Thursday, February 2

‘We are dead’: Netflix’s latest zombie savagery talks, above all, about why its Korean series are so successful


In Korean cinema and series in particular, although it is something that can be extended to all internationally successful Asian cinema -from the kaiju eiga Japanese and ‘Power Rangers’ to Indian blockbusters – lies a singular contradiction. They have a universality that makes them attractive to audiences around the world and they are also often the most unbelievably weird series and movies one can watch. method.

His humor is often extreme, ridiculous and out of context; the excesses that are taken with violence and eschatology; its rhythms opposed to those of the West -which are always wanting to tell a lot, very fast and all the time-; and their unprejudiced mix of genres – rarely is an Asian film just “horror” or “action”, but instead peppered with an abundance of drama, comedy, or both – makes them rarities. And yet there is ‘The Squid Game’ as the international sensation of 2021 on Netflix.

And in the case of ‘The Squid Game’ it is clear why it is so attractive: a story of a simplicity that borders on abstraction and with well-known references outside of Asia (from ‘Saw’ to ‘Yellow Humor’). And in addition to a very well concocted and suspenseful plot and a clear aesthetic that also transcends borders, it points to universal and very current themes, among them the radical decisions that we are forced to take in cases of extreme necessity. Not everyone can make a good-tasting cocktail from all those ingredients, but in Korea, which plays anti-capitalist satires and true crimes gross on the international market every few months, they are used to it.

It is very possible that ‘We are dead’ will not achieve the same impact. On the one hand, it has an unpredictable savagery that makes it less accessible. In ‘The Squid Game’ we had sporadic and predictable explosions of violence, limited to the context of the tests; here the infection is unleashed in the first moments, and we have infected butchering kids almost from the start. The tension is constant and the brake is not pressed. Too much, perhaps, for the average Netflix viewer.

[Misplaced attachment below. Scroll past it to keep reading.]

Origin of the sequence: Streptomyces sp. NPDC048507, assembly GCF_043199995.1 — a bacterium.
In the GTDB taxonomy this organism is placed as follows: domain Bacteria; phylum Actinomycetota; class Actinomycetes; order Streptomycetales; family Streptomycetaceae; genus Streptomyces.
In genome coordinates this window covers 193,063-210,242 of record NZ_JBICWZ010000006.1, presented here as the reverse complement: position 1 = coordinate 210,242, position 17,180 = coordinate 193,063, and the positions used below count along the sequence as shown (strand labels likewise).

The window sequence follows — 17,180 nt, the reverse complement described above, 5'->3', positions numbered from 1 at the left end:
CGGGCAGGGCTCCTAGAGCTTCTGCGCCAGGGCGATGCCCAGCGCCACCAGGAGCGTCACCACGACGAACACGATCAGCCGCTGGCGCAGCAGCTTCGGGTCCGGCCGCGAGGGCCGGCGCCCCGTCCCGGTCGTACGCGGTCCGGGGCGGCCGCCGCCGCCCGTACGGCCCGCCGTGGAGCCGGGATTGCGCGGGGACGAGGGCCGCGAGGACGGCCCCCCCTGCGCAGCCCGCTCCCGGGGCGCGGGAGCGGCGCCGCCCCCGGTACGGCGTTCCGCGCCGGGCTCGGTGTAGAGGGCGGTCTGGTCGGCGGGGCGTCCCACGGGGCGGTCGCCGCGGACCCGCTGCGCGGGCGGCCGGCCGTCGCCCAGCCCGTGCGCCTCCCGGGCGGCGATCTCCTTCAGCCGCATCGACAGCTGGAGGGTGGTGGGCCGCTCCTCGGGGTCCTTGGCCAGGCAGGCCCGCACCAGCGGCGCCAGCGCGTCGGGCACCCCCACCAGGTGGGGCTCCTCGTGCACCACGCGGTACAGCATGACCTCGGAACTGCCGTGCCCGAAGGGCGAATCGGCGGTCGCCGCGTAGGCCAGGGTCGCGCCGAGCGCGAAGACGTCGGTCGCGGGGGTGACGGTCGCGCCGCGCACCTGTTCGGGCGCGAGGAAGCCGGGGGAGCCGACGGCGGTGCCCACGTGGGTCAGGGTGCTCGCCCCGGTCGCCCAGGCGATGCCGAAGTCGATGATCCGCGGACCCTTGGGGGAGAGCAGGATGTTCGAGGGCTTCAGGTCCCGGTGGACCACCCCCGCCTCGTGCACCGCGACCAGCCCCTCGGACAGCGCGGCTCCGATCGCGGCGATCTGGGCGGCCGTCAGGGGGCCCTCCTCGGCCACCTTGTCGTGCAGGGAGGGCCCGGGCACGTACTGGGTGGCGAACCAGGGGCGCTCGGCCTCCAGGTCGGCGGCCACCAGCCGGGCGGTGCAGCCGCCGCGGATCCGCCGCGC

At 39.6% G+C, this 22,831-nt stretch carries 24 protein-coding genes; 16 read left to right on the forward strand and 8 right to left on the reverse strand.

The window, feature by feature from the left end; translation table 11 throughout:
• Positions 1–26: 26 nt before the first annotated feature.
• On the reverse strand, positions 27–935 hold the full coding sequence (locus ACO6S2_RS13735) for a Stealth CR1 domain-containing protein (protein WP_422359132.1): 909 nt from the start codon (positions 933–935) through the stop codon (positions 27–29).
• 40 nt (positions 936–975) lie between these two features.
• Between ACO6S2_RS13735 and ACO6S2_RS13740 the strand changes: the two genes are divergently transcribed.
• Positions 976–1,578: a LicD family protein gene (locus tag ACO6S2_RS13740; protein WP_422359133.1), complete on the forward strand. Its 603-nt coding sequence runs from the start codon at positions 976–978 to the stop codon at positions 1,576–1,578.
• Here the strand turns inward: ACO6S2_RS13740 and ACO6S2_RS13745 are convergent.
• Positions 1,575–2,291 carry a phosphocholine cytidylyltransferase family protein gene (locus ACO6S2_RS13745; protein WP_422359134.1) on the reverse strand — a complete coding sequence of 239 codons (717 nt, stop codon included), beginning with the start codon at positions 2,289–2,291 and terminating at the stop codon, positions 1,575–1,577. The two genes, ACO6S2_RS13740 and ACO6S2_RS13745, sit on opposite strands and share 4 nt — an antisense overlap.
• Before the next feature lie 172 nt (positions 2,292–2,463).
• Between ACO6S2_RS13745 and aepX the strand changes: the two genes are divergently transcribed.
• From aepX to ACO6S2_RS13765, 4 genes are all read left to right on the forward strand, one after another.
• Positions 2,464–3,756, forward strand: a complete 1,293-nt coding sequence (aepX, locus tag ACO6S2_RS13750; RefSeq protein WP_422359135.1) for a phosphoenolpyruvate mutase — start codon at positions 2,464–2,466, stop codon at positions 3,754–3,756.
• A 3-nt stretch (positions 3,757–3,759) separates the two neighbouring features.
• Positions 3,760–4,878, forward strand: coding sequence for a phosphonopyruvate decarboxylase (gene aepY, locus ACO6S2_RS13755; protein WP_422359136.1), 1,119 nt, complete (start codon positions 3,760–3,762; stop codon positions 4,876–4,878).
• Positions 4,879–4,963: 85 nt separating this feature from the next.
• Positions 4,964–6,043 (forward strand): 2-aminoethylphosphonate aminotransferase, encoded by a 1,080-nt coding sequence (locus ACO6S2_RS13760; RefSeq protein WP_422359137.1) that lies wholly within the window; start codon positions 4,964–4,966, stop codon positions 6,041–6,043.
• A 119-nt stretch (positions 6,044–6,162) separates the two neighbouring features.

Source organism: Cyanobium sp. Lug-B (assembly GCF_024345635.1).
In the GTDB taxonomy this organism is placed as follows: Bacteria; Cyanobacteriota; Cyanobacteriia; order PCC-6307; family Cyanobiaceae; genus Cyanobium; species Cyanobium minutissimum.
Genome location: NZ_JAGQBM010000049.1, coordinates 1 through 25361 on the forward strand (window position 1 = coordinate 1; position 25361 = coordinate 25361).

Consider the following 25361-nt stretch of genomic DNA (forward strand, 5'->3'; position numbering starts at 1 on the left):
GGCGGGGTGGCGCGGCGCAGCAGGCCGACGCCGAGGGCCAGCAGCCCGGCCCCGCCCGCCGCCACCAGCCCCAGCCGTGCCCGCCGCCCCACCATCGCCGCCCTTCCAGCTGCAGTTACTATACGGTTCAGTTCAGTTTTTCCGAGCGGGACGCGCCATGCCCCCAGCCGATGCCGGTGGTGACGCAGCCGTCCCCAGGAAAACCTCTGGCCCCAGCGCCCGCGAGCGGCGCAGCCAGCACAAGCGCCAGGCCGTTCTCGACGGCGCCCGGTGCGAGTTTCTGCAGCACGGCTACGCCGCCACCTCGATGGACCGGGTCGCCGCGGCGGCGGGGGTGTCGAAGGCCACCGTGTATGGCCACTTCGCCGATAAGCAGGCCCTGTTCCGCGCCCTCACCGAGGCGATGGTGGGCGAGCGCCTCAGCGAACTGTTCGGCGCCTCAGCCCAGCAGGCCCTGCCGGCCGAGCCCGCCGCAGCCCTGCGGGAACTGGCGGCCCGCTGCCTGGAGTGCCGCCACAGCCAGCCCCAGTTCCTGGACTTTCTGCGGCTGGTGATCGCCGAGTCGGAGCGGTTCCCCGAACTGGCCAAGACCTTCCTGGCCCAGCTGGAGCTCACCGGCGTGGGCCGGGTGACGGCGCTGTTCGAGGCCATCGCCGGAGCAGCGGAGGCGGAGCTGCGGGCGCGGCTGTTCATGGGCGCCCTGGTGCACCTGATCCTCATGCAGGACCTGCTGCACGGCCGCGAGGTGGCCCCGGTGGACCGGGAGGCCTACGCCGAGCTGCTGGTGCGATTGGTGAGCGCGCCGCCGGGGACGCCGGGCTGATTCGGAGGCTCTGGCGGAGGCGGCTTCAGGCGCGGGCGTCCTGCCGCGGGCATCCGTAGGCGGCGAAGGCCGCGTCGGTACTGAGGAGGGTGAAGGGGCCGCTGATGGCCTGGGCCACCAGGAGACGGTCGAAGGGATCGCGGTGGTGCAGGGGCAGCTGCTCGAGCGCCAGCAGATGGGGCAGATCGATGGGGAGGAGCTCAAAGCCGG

‘We are dead’: the title says it all

This new Netflix production is the latest sample of the zombie subgenre from Korea, which has recently given us pieces like ‘Train to Busan’ and its sequel ‘Peninsula’, ‘Vivo’ and the one also produced by Netflix ‘Kingdom’. And like all its predecessors, it is an excellent example of what is so attractive about the country’s productions to Western audiences. Everything mentioned above is here, like the humor that helps to digest the terrible scenes of horror, the mix of genres or the understandable references around the world (the wild infected became a universal monster years ago, and there are nice meta references to hits of the genre like ‘Train to Busan’)…

But the real attraction of ‘We are dead’ is in how, without neglecting a incessant persecution and harassment (there are chapters, like the second, that are authentic exercises in tension and claustrophobia for an hour and a half), ‘We are dead’ also manages to talk about other issues. Just as ‘The Squid Game’ dealt with the suffocating economic situation that savage capitalism has brought Korea to, here it talks about the inhuman pressure that Korean students have to live with, and how the bullying, depression and competitiveness are collateral effects of this situation.

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It is these messages that give three-dimensionality to the characters, who, as always, live their dramas with absolutely overwhelmed intensity, but that is how they manage to become important to the viewer: friendships, hates, infatuations and relationships that are evolving become the last traces of humanity in a desperate situation. Again, few series like the Korean ones know how to find that balance.

In its second half the series is, in part, unable to maintain the feverish pace of its beginning, and miss the opportunity to delve into the terrible and dramatic story that starts the plague. But ‘We are dead’ (whose title seems like the gloomy reverse of John Carpenter’s ‘They are alive’) is a very powerful apocalyptic story that is devoured almost in one gulp despite its very long episodes. One more example of the irresistible power of Korean fiction.



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